Parenting Time & Parenting Plans
Parenting time is the actual time a parent will spend with their child or children. Parents may agree on a parenting plan. If the parents are unable to agree on a plan, the court will create a plan. The court will consider the age of the child or children, safety concerns regarding the parent’s ability to parent, and the distance between the parents’ homes.
In order for a parenting plan to be enforced by the court, the plan must be included in a judgment or court order. A parenting plan may be either general or detailed. A general parenting plan must set forth the minimum amount of parenting time and access a noncustodial parent is entitled to have.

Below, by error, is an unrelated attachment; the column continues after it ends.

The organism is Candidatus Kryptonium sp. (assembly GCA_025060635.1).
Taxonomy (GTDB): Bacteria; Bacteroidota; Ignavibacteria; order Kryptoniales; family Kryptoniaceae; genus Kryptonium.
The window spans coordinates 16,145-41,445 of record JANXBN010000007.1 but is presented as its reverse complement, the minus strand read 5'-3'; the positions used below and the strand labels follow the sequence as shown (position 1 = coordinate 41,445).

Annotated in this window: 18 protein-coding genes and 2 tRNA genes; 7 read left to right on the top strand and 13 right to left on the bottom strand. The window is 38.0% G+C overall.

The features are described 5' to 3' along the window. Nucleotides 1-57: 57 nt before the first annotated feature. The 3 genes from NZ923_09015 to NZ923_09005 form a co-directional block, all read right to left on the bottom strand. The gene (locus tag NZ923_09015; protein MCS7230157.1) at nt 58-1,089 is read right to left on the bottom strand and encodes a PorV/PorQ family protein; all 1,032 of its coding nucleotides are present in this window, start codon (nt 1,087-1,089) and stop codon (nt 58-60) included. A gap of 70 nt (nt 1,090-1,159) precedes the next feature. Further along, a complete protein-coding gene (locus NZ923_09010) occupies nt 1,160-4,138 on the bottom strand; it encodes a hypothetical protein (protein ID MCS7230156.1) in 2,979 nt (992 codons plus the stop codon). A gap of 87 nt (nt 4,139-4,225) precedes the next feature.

A detailed parenting plan may include, but need not be limited to, provisions relating to:
1. The residential schedule;
2. Weekend parenting;
3. Holidays, summer, birthday and vacation planning;
4. Phone and video contact; and
5. Transportation and exchanges.
Usually, parenting time schedules will change as a child grows older. To change a parenting plan, a parent must file a motion to modify. If a parent is not following the court-ordered parenting plan, a parent can file a motion to enforce or contempt against the other parent.
Davis & Pedrojetti Law specializes in parenting time matters in Medford and surrounding Southern Oregon areas. We have experience litigating complex parenting time disputes and creating detailed parenting plans which protect their client’s relationship with their children.